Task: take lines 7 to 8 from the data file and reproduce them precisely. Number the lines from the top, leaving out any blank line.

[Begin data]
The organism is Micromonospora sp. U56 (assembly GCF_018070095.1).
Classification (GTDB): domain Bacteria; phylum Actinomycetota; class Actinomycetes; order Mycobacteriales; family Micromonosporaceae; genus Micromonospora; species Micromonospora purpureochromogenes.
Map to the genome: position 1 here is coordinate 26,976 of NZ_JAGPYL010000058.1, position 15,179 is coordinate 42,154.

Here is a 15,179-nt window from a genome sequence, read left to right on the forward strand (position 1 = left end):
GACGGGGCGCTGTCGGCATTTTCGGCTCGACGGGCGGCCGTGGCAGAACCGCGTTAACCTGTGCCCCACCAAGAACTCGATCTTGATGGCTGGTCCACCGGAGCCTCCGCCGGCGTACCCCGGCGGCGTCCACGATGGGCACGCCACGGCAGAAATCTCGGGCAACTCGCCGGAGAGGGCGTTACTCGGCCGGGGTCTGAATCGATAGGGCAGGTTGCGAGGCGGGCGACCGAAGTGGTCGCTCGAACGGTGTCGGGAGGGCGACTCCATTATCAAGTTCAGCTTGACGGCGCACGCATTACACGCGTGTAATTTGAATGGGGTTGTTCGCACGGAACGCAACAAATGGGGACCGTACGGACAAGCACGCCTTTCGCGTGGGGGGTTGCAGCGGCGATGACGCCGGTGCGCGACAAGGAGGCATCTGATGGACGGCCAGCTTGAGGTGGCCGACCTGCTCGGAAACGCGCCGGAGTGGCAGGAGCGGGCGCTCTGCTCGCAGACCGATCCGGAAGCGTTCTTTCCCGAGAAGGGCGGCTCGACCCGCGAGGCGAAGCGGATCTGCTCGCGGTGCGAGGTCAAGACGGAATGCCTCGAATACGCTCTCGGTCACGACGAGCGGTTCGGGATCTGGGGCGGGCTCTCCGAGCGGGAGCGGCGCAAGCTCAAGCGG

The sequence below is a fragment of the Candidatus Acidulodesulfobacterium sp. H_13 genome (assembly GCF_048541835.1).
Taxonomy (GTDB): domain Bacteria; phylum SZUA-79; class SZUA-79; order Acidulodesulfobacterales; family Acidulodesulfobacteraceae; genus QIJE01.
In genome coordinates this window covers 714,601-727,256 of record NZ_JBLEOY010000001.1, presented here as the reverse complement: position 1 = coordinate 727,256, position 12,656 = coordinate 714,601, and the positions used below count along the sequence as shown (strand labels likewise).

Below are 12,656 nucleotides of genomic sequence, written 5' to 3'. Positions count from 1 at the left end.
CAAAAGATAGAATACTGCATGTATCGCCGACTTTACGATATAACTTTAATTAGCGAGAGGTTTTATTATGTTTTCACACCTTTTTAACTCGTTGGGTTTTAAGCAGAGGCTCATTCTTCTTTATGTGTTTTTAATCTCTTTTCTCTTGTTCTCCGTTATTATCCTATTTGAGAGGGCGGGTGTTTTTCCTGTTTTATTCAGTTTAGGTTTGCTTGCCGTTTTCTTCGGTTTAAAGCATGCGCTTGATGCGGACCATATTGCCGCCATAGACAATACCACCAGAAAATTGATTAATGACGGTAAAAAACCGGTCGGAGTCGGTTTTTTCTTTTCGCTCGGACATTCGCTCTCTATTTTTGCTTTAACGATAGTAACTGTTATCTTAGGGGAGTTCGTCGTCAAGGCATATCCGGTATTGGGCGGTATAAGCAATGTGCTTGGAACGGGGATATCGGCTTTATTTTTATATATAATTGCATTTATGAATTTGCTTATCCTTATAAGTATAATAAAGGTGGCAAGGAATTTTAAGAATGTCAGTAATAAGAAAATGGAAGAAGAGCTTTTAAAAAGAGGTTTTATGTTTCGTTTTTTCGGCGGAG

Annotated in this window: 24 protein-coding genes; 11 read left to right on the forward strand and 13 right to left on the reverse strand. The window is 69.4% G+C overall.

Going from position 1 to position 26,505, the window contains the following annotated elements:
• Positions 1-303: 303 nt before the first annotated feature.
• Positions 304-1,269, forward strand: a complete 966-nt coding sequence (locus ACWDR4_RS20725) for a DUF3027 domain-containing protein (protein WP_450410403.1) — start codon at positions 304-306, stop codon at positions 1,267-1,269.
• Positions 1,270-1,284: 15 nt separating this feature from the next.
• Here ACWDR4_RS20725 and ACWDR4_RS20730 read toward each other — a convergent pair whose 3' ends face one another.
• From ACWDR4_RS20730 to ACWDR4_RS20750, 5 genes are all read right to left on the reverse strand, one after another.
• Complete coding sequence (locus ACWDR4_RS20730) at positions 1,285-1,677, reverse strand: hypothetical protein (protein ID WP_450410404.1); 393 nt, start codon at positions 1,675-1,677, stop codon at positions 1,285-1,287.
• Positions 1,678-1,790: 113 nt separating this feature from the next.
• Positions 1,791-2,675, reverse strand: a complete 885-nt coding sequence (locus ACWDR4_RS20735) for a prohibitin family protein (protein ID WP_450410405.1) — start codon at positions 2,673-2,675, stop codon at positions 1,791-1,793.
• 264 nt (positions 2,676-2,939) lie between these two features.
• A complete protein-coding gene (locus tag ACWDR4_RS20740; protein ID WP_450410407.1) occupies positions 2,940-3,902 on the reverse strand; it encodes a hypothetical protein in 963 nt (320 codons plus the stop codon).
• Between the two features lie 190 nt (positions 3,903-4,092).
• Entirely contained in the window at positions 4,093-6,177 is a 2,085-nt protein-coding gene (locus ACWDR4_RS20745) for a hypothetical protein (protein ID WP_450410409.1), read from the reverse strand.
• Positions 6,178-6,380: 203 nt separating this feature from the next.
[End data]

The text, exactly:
Taxonomy (GTDB): domain Bacteria; phylum SZUA-79; class SZUA-79; order Acidulodesulfobacterales; family Acidulodesulfobacteraceae; genus QIJE01.
In genome coordinates this window covers 714,601-727,256 of record NZ_JBLEOY010000001.1, presented here as the reverse complement: position 1 = coordinate 727,256, position 12,656 = coordinate 714,601, and the positions used below count along the sequence as shown (strand labels likewise).